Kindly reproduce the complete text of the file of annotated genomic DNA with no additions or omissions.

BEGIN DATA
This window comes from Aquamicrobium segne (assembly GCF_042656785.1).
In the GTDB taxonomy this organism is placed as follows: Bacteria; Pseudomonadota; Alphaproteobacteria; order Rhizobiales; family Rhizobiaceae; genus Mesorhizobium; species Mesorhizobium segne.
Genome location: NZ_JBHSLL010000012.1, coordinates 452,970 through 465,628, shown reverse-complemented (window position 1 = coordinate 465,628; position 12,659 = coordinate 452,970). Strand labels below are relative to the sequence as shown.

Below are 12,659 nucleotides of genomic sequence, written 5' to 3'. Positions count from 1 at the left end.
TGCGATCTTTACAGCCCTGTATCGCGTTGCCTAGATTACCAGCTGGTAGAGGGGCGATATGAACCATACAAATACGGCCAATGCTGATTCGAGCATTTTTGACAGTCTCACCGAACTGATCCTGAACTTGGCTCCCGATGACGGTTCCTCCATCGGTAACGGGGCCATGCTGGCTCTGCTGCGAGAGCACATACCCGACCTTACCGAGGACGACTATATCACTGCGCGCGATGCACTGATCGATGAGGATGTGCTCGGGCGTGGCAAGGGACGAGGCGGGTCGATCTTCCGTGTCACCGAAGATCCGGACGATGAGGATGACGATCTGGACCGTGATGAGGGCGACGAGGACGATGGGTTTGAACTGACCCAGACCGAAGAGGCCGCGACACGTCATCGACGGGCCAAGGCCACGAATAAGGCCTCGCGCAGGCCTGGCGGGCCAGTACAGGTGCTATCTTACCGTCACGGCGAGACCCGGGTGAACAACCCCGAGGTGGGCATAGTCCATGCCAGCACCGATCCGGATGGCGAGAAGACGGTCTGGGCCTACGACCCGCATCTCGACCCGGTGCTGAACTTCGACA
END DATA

This window comes from Aquamicrobium segne (assembly GCF_042656785.1).
In the GTDB taxonomy this organism is placed as follows: Bacteria; Pseudomonadota; Alphaproteobacteria; order Rhizobiales; family Rhizobiaceae; genus Mesorhizobium; species Mesorhizobium segne.
Genome location: NZ_JBHSLL010000012.1, coordinates 452,970 through 465,628, shown reverse-complemented (window position 1 = coordinate 465,628; position 12,659 = coordinate 452,970). Strand labels below are relative to the sequence as shown.

Below are 12,659 nucleotides of genomic sequence, written 5' to 3'. Positions count from 1 at the left end.
TGCGATCTTTACAGCCCTGTATCGCGTTGCCTAGATTACCAGCTGGTAGAGGGGCGATATGAACCATACAAATACGGCCAATGCTGATTCGAGCATTTTTGACAGTCTCACCGAACTGATCCTGAACTTGGCTCCCGATGACGGTTCCTCCATCGGTAACGGGGCCATGCTGGCTCTGCTGCGAGAGCACATACCCGACCTTACCGAGGACGACTATATCACTGCGCGCGATGCACTGATCGATGAGGATGTGCTCGGGCGTGGCAAGGGACGAGGCGGGTCGATCTTCCGTGTCACCGAAGATCCGGACGATGAGGATGACGATCTGGACCGTGATGAGGGCGACGAGGACGATGGGTTTGAACTGACCCAGACCGAAGAGGCCGCGACACGTCATCGACGGGCCAAGGCCACGAATAAGGCCTCGCGCAGGCCTGGCGGGCCAGTACAGGTGCTATCTTACCGTCACGGCGAGACCCGGGTGAACAACCCCGAGGTGGGCATAGTCCATGCCAGCACCGATCCGGATGGCGAGAAGACGGTCTGGGCCTACGACCCGCATCTCGACCCGGTGCTGAACTTCGACA